DOE Weighs Its Options for Underground Lab

By Michael Lucibella

Homestake Mine

Photo by Rachel Harris
The Homestake Mine in Lead, South Dakota

A now-defunct gold-and-silver mine in South Dakota was set to host a next generation underground science lab, but the National Science Foundation (NSF) has backed out of the project. The Department of Energy (DOE) is working to save the biggest physics experiments, but because of budget uncertainties, it is unclear how many will ultimately be built.

The DOE and the NSF had planned to jointly build and operate the expansive underground lab in the Homestake mine in Lead, S.D. In December, following a directive from its oversight body – the National Science Board – the NSF unexpectedly pulled out of the project, citing concerns over the cost and its broad role in running the lab. This development halted the project, and the DOE had to rethink its plans for the site.

The Homestake mine is a sprawling web of underground chambers and tunnels at depths up to 8,000 feet. When the mine shut down in 2002, it was the largest and deepest one in the country. After the shut down, water flooded the lowest level. Congress stepped in, appropriating $15 million to run pumps to keep upper levels dry and viable for any future science experiments.

The original plan for the Deep Underground Science and Engineering Laboratory, known as DUSEL, featured a massive multidisciplinary lab at multiple levels in the mine. In addition to physics, the lab would have had facilities for biological, geological and structural engineering experiments. That comprehensive vision is essentially dead. The DOE is considering how to build the three largest physics experiments planned for the mine.

The biggest hurdle facing the facility, now officially known as Sanford Underground Research Facility at Homestake, is that of funding. According to a recent report by the DOE, the facility would likely cost around $2 billion.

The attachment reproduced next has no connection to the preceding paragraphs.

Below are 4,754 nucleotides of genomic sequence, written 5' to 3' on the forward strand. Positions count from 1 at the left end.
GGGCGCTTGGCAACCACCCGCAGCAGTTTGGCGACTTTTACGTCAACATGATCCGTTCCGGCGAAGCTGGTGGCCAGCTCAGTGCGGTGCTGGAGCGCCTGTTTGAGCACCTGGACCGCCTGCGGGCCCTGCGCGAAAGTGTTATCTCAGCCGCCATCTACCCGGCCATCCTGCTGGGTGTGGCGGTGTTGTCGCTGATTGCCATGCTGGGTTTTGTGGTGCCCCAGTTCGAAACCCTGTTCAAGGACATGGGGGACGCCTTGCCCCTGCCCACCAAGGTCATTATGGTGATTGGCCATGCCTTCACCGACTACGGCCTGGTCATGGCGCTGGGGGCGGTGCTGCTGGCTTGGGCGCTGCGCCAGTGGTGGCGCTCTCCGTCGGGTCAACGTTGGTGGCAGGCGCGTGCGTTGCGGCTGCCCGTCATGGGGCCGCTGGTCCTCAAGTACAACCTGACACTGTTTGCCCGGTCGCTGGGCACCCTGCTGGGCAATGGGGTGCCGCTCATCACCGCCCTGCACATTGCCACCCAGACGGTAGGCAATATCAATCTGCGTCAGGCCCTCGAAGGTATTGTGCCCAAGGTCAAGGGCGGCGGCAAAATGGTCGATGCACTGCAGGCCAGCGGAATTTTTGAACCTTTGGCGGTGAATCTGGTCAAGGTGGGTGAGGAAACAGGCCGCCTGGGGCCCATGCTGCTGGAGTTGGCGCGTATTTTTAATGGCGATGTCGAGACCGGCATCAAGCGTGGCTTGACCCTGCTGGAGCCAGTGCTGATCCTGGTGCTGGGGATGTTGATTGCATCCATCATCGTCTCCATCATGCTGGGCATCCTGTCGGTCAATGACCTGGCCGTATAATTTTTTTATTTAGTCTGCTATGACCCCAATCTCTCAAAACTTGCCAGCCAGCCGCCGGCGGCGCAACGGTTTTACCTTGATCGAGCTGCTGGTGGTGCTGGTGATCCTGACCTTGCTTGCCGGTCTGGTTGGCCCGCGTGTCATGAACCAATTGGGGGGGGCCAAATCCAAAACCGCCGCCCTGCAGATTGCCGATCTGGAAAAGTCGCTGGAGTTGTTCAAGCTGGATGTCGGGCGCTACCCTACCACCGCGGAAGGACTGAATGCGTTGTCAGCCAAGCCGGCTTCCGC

The three experiments the DOE is considering would probe some of the most fundamental questions about the makeup of the universe. A DOE report examined multiple construction options for the proposed experiments. Possible plans range from locating the experiments as deep as 7,400 feet underground, 4,850 feet or as shallow as 800 feet, installing different experiments at different levels, or building some of them in existing labs in other parts of the world.

The report concluded that if the experiments were to be located in the South Dakota mine, bundling them on the same underground level would save money because they could share infrastructure such as electricity, utilities and mine shafts. “Locating the facility in the U.S. would help to promote U.S. leadership in these fields for the foreseeable future,” the report stated.

William Brinkman, director of DOE’s Office of Science, has said he wants to move forward with the proposed experiments. However, what final form they take remains up in the air because of budget uncertainties.

“I am optimistic about things coming together,”said Kevin Lesko, of the University of California, Berkeley, and DUSEL principal investigator. “I’m optimistic we have all the elements on hand to help the DOE decide how they want to go forward with the facility.”

 Lesko added, “The science is absolutely first rate. The idea of putting things in the same place to share infrastructure and share intellectual excitement makes sense.”

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